Other advantages and features will become apparent from the following description and from the claims.
FIGS. 1A through 1C and 2A through 2B show e-mail messages.
FIG. 3 is a block diagram of a direct response e-mail system.
 Outbound E-Mail Messages
 The two e-mail messages shown in FIGS. 1A through 1C and 2A through 2B are examples of outbound messages associated with commercial transactions.
 The example message 10 shown in FIG. 1 offers Harvard Business Review products. Message 10 includes basic copy 12 that is similar to basic direct marketing copy of the kind that is commonly used in e-mail marketing. Message 10 also contains a section 14 giving instructions on how to order the products.
 Inbound E-Mail Messages
 To take advantage of the-offer shown in FIG. 1, the recipient creates a reply e-mail message (the direct response message) and types the letters of the items that he wants to order in the first line of the body of the message. In other examples, the letters could be typed in the subject line or the last line of the body of the message. The user is also asked to correct and complete shipping and e-mail address information that has been merged into the outbound e-mail message in a section 16. In section 16, each of the entries is bounded by brackets. Another section could contain merged billing information, not shown. The person who replies to the e-mail (the customer) is meant to include the corrections or additions within the indicated brackets.
 By allowing the recipient to take advantage of the offer simply by replying to the e-mail, rather than requiring the recipient to place an order by linking to a related web-site or to print the e-mail message and FAX it back, or to call an 800 number, a much higher return rate can be achieved. For conventional outbound e-mail messages that require the recipient to click on an embedded URL to go to a web site, the returns may be on the order of several hundred percent on investment (the fee charged for delivering the outbound messages). By enabling the recipient to provide direct response e-mail messages as in FIG. 1, the return on investment can be as high as several thousand percent.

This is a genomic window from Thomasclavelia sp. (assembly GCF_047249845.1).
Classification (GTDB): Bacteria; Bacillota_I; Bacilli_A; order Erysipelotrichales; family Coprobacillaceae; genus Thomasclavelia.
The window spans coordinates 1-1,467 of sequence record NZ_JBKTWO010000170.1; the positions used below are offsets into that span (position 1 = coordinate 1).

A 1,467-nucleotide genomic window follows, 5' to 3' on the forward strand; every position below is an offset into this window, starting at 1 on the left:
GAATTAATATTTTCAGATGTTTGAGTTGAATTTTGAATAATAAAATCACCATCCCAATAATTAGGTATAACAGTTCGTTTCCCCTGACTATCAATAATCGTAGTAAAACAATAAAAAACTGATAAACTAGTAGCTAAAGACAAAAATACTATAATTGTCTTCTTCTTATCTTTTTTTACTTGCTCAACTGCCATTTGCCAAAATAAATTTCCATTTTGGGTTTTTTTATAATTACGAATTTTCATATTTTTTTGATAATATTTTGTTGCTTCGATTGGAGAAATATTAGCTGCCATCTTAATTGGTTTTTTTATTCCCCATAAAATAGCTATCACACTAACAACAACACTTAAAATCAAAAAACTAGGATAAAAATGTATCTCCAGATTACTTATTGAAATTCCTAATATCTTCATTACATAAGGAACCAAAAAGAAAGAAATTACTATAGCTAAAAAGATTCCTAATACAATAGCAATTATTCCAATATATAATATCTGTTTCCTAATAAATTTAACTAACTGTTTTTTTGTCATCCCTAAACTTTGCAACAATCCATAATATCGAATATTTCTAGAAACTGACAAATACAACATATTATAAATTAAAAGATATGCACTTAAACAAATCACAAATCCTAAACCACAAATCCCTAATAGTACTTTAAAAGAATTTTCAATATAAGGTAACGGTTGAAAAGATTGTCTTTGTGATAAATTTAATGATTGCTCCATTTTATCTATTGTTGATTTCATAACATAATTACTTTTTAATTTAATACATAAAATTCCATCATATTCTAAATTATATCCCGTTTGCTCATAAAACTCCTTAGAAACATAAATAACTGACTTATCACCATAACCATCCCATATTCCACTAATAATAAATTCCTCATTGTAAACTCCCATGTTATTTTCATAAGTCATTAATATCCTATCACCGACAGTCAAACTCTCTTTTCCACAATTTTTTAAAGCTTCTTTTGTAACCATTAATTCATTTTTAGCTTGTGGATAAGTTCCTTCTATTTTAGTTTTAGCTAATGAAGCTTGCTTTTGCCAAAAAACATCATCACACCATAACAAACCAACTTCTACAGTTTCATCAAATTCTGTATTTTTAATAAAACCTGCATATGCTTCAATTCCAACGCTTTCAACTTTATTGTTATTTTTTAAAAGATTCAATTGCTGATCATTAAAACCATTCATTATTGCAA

FIGS. 2A and 2B illustrate a similar outbound e-mail message in which there is no choice of products but only a single offer to be accepted or rejected. To take advantage of the offer, the recipient types “yes” in the subject line. In FIG. 2B, a shipping block 18 of the kind mentioned above is shown. (In this case, the shipping block contains no information because the shipping address is the same as the billing address.)
 One reason for including differential billing and shipping blocks is to acquire information in the return e-mail message that is similar to information captured in orders placed on a related web site. In a system in which web-site orders generate fields that can be fed directly to an automated order fulfillment process, it is useful to make the e-mail message information field-wise consistent to permit the information to be delivered automatically to the same order fulfillment process.
 Exception Processing
 Processing the inbound e-mails (the ones with responses concerning commercial transactions from the recipients of the outbound e-mails) may require custom interaction with the recipients. For example, the wording of the outbound messages may be confusing to the recipients.
 As shown in FIG. 3, the system 40 enables the transactional e-mail message processor 42 to determine when a dialog with the recipient 44 is needed and then assists a human service representative 46 to conduct an effective dialog 48. The dialog can be conducted on behalf of the vendor 50 but without involving the vendor. Alternatively, the vendor's fulfillment process 52 can be notified electronically 54 of interaction that may be required. Easing the processing of responses that include customer orders is important because the orders-typically come back quickly, e.g., within 36-48 hours, and in large volume. The ability to deal with questions that arise as a result of the contact from a customer service point of view keeps the vendor's customer service organization from being overwhelmed by the responses that come back.